“I notice plenty of humidity out there, but another thing we have to deal with is the direction of the steering flow, or where the winds in the atmosphere are going to steer those afternoon showers and thunderstorms,” said Will Ulrich, launch weather officer for the U.S. Air Force 45th Space Wing, in this morning’s prelaunch news conference. “Today, we have winds that will concentrate the majority of today’s showers and thunderstorms near the spaceport.”

The launch forecast currently remains 30% “go” with the primary weather concern being cumulus clouds and their associated anvil clouds, as well as lightning. “I wish I had some better news, but hopefully we can find a gap in today’s showers and thunderstorms,” said Ulrich.

Live launch coverage will begin at 6 p.m. EDT on NASA TV and the agency’s website, as well as here on the blog. Previously flown on CRS-6 and CRS-13, this evening’s launch will be the first time SpaceX is flying Dragon for a third time.

CRS-18 will deliver about 5,000 pounds of science investigations, supplies and equipment to the orbiting laboratory. Learn more about the mission at: https://www.nasa.gov/sites/default/files/atoms/files/spacex_crs-18_mision_overview_high_res.pdf

Tune in for SpaceX CRS-18 Prelaunch News Conference

Tune in to NASA TV and the agency’s website at 10 a.m. EDT to watch the prelaunch news conference – taking place at NASA’s Kennedy Space Center in Florida – and hear from officials with the International Space Station Program Science Office, SpaceX and the U.S. Air Force 45th Space Wing. Join us here on the blog tonight and on NASA TV for updates and live launch coverage beginning at 6 p.m. EDT.

Launch of SpaceX’s 18th Commercial Resupply Services mission to the station is scheduled for today, July 24, at 6:24 p.m. The company’s Falcon 9 rocket will lift off from Space Launch Complex 40 at Cape Canaveral Air Force Station, carrying the Dragon spacecraft, which will deliver supplies, equipment and material that will directly support multiple science and research investigations taking place during Expedition 60 and beyond.

L-2 Weather Forecast for Wednesday’s CRS-18 Launch

A SpaceX Falcon 9 rocket lifts off from Space Launch Complex 40 at Cape Canaveral Air Force Station in Florida at 4:30 p.m. EDT on April 2, 2018.
A SpaceX Falcon 9 rocket lifts off from Space Launch Complex 40 at Cape Canaveral Air Force Station in Florida on April 2, 2018, carrying the SpaceX Dragon resupply spacecraft. Photo credit: NASA/Tony Gray, Tim Powers, Tim Terry

Meteorologists with the U.S. Air Force 45th Space Wing predict a 30% chance of favorable weather for SpaceX’s 18th Commercial Resupply Services (CRS-18) mission to the International Space Station. Primary weather concerns are cumulus clouds and their associated anvil clouds, as well as lightning.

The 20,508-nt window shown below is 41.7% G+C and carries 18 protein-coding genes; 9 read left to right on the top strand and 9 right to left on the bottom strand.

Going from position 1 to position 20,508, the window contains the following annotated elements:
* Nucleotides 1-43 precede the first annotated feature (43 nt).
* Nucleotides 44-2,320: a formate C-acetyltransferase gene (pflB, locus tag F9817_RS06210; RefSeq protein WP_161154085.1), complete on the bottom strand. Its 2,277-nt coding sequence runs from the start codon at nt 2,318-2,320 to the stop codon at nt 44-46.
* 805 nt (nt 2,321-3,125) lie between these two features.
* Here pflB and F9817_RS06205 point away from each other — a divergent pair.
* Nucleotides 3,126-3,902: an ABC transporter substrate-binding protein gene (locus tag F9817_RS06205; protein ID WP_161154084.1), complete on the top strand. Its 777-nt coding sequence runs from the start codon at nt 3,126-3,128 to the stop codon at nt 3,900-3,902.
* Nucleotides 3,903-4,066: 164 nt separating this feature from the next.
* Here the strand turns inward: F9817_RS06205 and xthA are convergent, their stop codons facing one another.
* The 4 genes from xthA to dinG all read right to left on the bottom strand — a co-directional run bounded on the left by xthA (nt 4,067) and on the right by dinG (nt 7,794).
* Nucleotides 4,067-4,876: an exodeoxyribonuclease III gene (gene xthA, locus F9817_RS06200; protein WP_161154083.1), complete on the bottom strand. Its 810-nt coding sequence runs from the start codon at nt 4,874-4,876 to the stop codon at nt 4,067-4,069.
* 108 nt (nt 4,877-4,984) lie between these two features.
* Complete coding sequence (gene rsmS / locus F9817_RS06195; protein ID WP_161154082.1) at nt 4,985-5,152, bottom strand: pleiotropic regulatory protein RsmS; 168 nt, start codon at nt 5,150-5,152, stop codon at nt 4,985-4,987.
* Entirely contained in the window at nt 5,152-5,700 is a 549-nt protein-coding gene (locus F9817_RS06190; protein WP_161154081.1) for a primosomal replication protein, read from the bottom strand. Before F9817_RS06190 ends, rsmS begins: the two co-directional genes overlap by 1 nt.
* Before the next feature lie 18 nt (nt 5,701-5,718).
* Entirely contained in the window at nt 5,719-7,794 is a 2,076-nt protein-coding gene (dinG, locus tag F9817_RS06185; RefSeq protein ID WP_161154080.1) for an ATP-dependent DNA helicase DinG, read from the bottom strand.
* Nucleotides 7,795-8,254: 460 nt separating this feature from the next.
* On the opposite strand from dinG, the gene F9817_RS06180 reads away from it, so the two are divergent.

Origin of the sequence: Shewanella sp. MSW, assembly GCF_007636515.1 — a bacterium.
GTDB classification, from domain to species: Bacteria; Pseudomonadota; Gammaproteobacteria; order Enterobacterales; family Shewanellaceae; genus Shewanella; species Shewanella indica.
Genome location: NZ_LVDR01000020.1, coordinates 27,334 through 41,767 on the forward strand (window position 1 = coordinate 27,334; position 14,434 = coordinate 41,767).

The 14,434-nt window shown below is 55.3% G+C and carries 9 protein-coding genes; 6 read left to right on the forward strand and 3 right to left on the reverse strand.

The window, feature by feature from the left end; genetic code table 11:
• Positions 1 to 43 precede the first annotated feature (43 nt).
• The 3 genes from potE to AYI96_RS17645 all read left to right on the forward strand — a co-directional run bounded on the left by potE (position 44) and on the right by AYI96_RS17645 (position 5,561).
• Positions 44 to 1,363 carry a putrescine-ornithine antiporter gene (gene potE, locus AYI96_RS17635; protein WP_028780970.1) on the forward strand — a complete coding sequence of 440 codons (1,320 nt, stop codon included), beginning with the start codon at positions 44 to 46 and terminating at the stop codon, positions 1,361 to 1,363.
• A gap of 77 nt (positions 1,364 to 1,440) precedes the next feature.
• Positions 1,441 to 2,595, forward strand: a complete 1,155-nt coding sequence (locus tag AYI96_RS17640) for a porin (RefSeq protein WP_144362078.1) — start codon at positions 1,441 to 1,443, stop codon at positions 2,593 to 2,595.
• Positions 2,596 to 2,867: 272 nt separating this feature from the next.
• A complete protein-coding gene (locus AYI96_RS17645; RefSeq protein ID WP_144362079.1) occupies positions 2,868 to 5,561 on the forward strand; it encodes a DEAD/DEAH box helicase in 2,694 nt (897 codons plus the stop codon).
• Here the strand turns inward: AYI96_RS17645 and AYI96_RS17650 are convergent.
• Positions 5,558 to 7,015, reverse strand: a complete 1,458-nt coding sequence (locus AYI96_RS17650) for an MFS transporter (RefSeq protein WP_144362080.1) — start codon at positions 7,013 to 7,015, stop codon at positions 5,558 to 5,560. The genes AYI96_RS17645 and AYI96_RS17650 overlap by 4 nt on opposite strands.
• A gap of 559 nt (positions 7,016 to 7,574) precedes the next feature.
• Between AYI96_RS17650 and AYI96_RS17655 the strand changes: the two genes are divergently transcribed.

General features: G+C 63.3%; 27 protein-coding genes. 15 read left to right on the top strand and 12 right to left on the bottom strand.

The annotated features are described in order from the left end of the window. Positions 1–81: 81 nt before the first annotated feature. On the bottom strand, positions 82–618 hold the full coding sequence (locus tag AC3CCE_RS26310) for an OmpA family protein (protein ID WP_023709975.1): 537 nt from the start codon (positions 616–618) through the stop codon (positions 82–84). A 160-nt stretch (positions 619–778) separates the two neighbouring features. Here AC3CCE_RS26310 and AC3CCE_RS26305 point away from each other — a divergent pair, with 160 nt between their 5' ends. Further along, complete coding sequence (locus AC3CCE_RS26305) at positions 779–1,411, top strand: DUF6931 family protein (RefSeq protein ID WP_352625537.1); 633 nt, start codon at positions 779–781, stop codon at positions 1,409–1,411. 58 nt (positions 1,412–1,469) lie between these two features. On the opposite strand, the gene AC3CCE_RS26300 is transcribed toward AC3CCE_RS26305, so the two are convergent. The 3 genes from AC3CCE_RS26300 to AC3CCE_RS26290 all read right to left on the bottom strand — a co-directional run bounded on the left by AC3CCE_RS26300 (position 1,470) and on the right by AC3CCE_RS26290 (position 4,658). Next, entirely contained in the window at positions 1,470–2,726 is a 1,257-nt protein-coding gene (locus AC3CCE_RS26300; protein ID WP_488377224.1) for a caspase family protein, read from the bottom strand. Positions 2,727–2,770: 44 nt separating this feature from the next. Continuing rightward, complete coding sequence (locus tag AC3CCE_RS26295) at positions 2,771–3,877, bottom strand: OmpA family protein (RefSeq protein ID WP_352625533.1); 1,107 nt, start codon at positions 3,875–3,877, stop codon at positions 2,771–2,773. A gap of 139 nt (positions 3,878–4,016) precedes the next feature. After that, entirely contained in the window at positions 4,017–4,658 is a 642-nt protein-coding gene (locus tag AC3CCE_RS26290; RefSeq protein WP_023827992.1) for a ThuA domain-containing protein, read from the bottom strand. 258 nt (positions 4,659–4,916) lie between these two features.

The Falcon 9 rocket is scheduled to lift off from Space Launch Complex 40 at Cape Canaveral Air Force Station in Florida at 6:24 p.m. EDT on Wednesday, July 24. The company’s Dragon spacecraft will deliver a number of science investigations, supplies and equipment to the station, including the International Docking Adapter-3 – a new docking adapter that will enable future spacecraft built under NASA’s Commercial Crew Program to autonomously attach to station.

Launch day will begin with a prelaunch news conference at 10 a.m. with representatives from the International Space Station Program Science Office, SpaceX and the U.S. Air Force 45th Space Wing. Watch live on NASA TV or the agency’s website.

SpaceX CRS-18 Launch Now Targeted for Wednesday, July 24

NASA and SpaceX now are targeting 6:24 p.m. EDT on Wednesday, July 24, for the company’s 18th cargo resupply mission to the International Space Station. The Dragon spacecraft will launch from Space Launch Complex 40 at Cape Canaveral Air Force Station in Florida, and arrive at the space station on Friday, July 26, filled with about 5,500 pounds of science, cargo and crew supplies for the microgravity laboratory.

SpaceX Targeting Sunday, July 21, at 7:35 p.m. for CRS-18 Launch

The SpaceX Falcon 9 and Dragon spacecraft are on Space Launch Complex 40 at Cape Canaveral Air Force Station in Florida.
In this file photo, the SpaceX Falcon 9 and Dragon spacecraft are on Space Launch Complex 40 at Cape Canaveral Air Force Station in Florida. Photo credit: NASA

A SpaceX Dragon cargo spacecraft is scheduled to launch at 7:35 p.m. EDT on Sunday, July 21, on a Falcon 9 rocket from Space Launch Complex 40 at Cape Canaveral Air Force Station in Florida. This will be SpaceX’s 18th Commercial Resupply Services contract mission to the International Space Station for NASA.